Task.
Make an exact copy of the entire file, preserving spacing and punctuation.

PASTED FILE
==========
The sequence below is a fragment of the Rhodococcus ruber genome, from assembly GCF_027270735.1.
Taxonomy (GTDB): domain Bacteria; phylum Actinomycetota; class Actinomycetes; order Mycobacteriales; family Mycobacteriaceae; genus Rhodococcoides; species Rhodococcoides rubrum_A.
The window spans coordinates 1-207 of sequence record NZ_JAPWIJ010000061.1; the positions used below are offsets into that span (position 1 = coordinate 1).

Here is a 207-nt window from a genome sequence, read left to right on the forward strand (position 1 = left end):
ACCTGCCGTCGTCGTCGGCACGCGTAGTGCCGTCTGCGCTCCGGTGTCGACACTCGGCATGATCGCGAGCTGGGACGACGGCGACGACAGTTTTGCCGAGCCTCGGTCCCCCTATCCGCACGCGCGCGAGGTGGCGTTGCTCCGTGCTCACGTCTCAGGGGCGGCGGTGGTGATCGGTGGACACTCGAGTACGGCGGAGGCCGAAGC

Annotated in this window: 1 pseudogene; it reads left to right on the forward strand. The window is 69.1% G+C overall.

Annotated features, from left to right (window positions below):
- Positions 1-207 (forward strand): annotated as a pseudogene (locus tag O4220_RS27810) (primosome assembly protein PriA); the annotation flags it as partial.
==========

The sequence below is a fragment of the Rhodococcus ruber genome, from assembly GCF_027270735.1.
Taxonomy (GTDB): domain Bacteria; phylum Actinomycetota; class Actinomycetes; order Mycobacteriales; family Mycobacteriaceae; genus Rhodococcoides; species Rhodococcoides rubrum_A.
The window spans coordinates 1-207 of sequence record NZ_JAPWIJ010000061.1; the positions used below are offsets into that span (position 1 = coordinate 1).

Here is a 207-nt window from a genome sequence, read left to right on the forward strand (position 1 = left end):
ACCTGCCGTCGTCGTCGGCACGCGTAGTGCCGTCTGCGCTCCGGTGTCGACACTCGGCATGATCGCGAGCTGGGACGACGGCGACGACAGTTTTGCCGAGCCTCGGTCCCCCTATCCGCACGCGCGCGAGGTGGCGTTGCTCCGTGCTCACGTCTCAGGGGCGGCGGTGGTGATCGGTGGACACTCGAGTACGGCGGAGGCCGAAGC

Annotated in this window: 1 pseudogene; it reads left to right on the forward strand. The window is 69.1% G+C overall.

Annotated features, from left to right (window positions below):
- Positions 1-207 (forward strand): annotated as a pseudogene (locus tag O4220_RS27810) (primosome assembly protein PriA); the annotation flags it as partial.